Arts at NGFS

It is necessary to be concerned about the importance of educating a really beautiful human spirit.
— Shinichi Suzuki

At New Garden Friends School, the arts are an integral part of our curriculum. While there is overwhelming brain research to justify the arts contribution to academic proficiency, there is something far more critical at stake when we sit down to determine how our students will spend the valuable hours of their school days.    

As Quakers, we believe that our school is a community of teachers and learners. Some days the teachers are the taller people in front of the room, at other times, they are the people in the small chairs. As a community, we are charged with nurturing and supporting each other’s gifts. Creativity, the ability to listen and collaborate, to appreciate differences, to articulate a point of view, these are the qualities of great artists and also the qualities of people who will make a difference in the lives of those around them.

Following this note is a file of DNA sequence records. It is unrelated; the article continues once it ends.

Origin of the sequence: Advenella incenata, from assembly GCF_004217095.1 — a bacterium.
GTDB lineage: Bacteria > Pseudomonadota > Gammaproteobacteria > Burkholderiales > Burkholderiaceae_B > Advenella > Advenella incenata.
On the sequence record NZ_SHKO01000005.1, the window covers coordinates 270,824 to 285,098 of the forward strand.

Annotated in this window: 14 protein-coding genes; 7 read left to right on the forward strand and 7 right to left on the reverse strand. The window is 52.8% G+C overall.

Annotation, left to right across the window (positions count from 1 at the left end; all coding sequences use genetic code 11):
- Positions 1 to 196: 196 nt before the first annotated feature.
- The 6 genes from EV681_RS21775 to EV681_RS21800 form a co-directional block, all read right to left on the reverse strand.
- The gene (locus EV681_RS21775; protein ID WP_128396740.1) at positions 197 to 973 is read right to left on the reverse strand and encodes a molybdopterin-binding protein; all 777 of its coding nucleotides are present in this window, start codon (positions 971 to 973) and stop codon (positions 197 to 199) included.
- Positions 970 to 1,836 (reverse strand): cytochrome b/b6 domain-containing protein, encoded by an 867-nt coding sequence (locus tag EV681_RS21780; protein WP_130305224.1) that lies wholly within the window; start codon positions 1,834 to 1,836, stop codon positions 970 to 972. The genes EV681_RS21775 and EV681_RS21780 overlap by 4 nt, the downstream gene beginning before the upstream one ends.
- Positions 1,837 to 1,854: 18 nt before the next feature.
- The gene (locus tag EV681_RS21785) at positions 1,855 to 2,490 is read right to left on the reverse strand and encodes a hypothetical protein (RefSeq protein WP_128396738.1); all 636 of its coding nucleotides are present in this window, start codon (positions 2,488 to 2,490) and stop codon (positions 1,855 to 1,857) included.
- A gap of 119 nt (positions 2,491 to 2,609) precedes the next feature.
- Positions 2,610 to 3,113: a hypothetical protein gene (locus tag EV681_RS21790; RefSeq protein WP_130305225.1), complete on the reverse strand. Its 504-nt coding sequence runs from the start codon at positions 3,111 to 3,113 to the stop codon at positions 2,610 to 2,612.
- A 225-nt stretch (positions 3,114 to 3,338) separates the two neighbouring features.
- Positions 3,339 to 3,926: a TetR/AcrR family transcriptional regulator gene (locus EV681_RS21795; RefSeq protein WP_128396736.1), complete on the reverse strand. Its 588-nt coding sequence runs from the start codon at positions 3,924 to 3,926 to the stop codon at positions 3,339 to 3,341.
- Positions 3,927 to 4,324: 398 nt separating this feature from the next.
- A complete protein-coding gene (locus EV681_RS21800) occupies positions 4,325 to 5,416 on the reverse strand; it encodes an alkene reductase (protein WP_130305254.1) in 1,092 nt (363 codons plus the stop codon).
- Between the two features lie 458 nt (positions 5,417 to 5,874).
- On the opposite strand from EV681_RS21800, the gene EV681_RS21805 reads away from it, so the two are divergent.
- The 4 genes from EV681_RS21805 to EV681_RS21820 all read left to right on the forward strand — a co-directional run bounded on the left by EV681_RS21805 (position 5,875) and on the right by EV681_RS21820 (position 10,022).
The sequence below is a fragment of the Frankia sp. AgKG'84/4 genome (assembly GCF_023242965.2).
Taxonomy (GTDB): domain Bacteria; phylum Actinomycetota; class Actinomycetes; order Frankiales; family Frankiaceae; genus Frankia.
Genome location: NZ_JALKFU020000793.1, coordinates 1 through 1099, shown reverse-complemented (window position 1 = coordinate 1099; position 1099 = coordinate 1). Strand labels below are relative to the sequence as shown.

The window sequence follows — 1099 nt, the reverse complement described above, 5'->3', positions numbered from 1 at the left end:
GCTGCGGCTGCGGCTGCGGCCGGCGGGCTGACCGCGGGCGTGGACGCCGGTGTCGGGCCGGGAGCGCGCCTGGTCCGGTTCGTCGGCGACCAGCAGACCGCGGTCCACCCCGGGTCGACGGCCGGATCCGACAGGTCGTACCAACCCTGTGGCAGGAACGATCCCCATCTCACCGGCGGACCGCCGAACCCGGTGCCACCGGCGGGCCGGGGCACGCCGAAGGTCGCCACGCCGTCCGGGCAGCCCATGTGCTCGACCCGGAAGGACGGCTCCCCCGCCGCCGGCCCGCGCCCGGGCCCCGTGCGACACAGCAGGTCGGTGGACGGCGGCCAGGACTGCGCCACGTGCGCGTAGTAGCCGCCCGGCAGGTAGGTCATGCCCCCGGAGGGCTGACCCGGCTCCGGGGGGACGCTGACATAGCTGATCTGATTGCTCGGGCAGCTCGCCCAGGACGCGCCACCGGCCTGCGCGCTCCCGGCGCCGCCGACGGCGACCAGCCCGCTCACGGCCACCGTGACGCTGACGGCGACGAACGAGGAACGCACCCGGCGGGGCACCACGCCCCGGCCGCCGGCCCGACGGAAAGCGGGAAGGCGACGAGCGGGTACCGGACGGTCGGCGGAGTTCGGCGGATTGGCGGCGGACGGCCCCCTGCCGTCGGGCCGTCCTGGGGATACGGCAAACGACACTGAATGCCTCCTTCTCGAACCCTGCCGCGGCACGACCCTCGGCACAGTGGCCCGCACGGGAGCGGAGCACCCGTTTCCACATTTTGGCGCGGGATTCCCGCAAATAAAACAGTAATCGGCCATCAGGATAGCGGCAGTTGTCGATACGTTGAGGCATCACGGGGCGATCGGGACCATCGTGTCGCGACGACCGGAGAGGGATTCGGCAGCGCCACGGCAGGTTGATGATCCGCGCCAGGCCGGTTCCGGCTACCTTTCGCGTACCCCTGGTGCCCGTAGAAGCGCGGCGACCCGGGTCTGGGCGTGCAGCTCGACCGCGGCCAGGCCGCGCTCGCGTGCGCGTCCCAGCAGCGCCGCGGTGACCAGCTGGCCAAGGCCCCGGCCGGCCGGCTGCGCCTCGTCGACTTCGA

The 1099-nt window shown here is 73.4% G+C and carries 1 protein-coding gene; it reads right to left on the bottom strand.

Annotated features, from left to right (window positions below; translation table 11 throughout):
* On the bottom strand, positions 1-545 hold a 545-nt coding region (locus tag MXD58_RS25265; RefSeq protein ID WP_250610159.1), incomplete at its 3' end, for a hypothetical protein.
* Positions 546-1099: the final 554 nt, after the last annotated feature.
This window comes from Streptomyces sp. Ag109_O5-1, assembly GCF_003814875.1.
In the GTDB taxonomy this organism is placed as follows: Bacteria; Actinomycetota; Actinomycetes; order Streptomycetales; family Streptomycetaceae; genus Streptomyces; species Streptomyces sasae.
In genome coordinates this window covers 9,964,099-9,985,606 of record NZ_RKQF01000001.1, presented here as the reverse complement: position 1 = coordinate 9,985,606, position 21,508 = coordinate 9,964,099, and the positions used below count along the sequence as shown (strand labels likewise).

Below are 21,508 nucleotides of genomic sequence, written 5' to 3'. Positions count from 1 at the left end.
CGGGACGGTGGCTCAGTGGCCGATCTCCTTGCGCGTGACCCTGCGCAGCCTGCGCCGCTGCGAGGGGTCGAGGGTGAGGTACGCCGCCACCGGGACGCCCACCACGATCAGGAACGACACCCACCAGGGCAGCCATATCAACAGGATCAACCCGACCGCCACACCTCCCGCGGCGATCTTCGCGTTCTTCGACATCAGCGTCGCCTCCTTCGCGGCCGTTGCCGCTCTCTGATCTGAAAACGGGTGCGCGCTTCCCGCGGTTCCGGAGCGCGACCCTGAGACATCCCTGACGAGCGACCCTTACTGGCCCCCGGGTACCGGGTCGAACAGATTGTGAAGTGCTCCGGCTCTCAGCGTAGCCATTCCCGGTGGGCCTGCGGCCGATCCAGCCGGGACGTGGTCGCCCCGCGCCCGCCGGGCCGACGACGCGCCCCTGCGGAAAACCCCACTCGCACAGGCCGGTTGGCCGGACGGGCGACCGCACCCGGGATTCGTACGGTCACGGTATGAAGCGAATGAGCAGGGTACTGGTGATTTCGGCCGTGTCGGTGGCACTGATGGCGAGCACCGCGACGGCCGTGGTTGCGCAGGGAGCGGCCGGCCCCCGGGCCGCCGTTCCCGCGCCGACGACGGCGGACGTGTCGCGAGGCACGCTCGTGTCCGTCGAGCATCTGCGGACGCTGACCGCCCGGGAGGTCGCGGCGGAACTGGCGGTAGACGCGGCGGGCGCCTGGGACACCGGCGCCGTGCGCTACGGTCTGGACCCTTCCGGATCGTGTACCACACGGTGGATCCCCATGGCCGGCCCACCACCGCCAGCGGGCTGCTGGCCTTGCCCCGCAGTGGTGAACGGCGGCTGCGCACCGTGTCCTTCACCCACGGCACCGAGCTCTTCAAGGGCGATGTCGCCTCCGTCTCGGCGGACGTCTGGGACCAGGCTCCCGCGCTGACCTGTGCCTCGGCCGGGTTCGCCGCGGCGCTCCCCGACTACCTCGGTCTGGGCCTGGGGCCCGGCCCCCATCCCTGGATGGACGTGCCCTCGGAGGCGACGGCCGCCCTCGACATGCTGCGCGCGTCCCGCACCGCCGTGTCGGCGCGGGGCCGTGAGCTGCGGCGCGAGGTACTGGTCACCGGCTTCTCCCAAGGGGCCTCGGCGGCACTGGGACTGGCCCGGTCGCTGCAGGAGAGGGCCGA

When we give students ample time to work on their music, their poetry, their drama, and their creations in visual arts, we communicate to them that we take them seriously; we are not just interested in how well they can make use of information we have imparted to them, we care about their discoveries, their impressions, their thoughts, and their concerns.          

If science and technology help us to answer questions of "what" and "how," the arts and humanities give us ways to confront the intangible, to contemplate the "why," to imagine, to create. If ever there were a time to nurture those skills
in our young people, it is now, when our nation's future may depend on our creativity and our ability to understand and appreciate the cultures around the world as much as on our proficiency in reading and math.
— David J. Skorton, president Cornell University    

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